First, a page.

Friday, 6 June 2014
It wasn't meant to be this way. When the architects of the euro met to put their vision of a unified, European-wide monetary union into practice, they didn't think that a decade and a half later the economic landscape would be clouded by Great Depression levels of unemployment in some countries and the prospect of a 1930s style deflation trap in the monetary union as a whole.
Thursday, 5 June 2014
The Bank of Canada, “might, at times, have trouble communicating the timing of the return to more ‘normal’ monetary policy, but exit will be implemented through standard measures accomplished by tightening the policy rate,” write CIGI's Domenico Lombardi and Pierre Siklos, in an essay that foreshadowed a recent BoC decision.
Thursday, 5 June 2014
I'm off to the Centre for Global Development today for a discussion of the risks of China slowing on Latin America by the Latin American Shadow Financial Regulatory Committee, or CLAAF in its Spanish acronym. The CLAAF is a blue ribbon group of academics, former central bankers and finance ministers from the region which meet periodically to discuss current financial sector challenges. At the conclusion of their meetings, committee members typically release a statement summarizing their deliberations and points of agreement.
New Canada Among Nations Series book – Crisis and Reform – outlines ways for Canada to retain influence in global financial system
Tuesday, 3 June 2014
Canada should continue to play an outsized role in the development and regulation of the international financial system, according to a new book published by CIGI in partnership with the Norman Paterson School of International Affairs (NPSIA).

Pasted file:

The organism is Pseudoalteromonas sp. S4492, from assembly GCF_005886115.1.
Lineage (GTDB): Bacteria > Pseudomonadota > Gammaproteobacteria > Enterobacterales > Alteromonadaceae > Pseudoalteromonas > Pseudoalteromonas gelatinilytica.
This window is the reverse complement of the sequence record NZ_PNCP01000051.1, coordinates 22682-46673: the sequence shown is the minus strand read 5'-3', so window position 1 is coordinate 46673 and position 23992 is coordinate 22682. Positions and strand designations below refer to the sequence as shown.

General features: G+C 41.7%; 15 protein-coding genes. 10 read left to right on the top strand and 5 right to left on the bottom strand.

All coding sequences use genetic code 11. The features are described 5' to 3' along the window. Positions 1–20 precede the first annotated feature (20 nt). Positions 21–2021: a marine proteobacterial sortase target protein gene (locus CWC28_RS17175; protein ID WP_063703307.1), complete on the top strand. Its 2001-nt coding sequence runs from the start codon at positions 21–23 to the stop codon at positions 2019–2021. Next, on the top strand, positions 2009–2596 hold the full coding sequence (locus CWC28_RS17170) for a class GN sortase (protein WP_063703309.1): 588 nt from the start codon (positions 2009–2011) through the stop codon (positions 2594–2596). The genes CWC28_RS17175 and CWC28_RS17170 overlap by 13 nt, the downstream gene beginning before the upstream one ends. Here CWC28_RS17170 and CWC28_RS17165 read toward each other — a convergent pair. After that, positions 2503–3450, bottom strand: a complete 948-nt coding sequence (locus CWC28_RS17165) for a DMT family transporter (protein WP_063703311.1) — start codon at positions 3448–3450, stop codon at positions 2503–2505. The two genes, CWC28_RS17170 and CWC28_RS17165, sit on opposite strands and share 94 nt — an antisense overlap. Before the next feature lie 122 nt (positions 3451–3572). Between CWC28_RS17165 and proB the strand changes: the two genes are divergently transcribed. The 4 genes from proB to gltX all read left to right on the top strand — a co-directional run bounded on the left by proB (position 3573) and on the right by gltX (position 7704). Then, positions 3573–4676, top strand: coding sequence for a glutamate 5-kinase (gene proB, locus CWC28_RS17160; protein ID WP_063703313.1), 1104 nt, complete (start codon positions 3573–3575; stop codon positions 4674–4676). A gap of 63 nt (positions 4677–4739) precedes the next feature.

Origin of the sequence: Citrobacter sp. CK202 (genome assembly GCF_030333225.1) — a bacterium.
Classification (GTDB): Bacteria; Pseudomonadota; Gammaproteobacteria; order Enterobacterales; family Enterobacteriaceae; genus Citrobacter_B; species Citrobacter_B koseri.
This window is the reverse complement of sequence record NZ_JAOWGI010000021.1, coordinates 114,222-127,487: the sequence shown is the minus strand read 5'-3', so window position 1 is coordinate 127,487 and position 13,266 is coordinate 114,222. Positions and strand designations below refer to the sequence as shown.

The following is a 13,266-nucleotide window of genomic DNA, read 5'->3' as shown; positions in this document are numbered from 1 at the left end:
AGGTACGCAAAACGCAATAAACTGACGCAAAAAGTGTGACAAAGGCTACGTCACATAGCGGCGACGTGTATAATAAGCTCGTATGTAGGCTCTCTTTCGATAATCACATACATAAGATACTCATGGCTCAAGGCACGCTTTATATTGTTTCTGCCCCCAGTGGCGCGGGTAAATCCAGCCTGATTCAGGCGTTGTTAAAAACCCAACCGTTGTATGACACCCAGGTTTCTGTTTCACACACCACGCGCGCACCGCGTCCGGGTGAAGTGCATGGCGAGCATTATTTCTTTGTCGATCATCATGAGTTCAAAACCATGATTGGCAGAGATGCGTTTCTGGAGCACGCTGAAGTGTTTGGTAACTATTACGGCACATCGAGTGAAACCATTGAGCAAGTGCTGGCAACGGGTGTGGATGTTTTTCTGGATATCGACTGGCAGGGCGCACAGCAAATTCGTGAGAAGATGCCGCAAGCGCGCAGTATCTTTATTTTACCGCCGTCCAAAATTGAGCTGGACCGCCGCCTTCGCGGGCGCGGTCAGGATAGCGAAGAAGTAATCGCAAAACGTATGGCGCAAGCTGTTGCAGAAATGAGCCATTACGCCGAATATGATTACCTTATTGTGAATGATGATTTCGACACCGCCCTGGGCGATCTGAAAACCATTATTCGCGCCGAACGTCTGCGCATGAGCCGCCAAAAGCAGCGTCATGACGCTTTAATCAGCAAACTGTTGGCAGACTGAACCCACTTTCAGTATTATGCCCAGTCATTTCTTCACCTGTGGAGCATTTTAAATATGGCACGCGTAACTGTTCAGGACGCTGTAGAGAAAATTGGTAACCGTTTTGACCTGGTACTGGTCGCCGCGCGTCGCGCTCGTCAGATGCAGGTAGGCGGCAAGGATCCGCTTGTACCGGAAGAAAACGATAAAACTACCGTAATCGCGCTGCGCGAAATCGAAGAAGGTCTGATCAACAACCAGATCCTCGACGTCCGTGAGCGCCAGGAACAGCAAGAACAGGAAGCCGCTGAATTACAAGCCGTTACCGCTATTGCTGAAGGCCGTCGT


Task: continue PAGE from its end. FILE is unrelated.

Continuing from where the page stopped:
Tuesday, 20 May 2014
The felicitous first rule of forecasting is "a date or a number, but never both." The point being that if you want to preserve credibility it is best not be proven wrong; the rule pretty much assures that. Ok, so you ask, "what has this got to do with the NAU (New Age of Uncertainty)?
Friday, 9 May 2014
This week, host Andrew Thompson welcomes CIGI Distinguished Fellow Malcolm D. Knight for a discussion on the governance of the international financial system. The conversation begins by exploring the differences between the banking systems of the United States and Canada before touching on changes in the governance of the global financial system since 2008 and reform of the International Monetary Fund.
Friday, 9 May 2014
CIGI Senior Fellow, Susan Schadler, has an interesting post, here, on the IMF's preferred creditor status. Briefly, this refers to the fact that the IMF enjoys a senior status among creditors in the case of sovereign debt restructuring. As Susan notes, this is a legal convention that is agreed to in practice but is not supported in treaty or international law. As a convention, it is subject to change should the implicit understanding that has supported it be eroded.
Wednesday, 7 May 2014
As evidence of rising greenhouse gas emissions accumulates (see the latest Intergovernmental Panel on Climate Change report, here), a new controversy has erupted. Robert Stavins, an influential advisor to the United Nations Framework Convention on Climate Change and professor at Harvard, complains that the report had been substantially redacted to make it more palatable to member governments.
Tuesday, 6 May 2014
After the financial crisis, we are returning to a world much more like the late 19th than the 20th century. This is a world where globalization continues but is less rules-based than its US hegemony. This is a world in which the poor countries are likely to continue to catch up with the rich but the richer countries are likely to grow more slowly.
Monday, 5 May 2014
An earlier post on Unbalanced Central Bankers made the point that most inflation-targeting central bankers have consistently undershot their inflation targets in the wake of the global financial crisis. As a result, rather than the symmetry that should mark deviations around target inflation, with above-target observations interspersed with below-target “misses,” the pattern has been a series of consistent under-shooting. The New York Times recently pointed out, here, that the Federal Reserve is failing to meet its own targets on inflation and unemployment.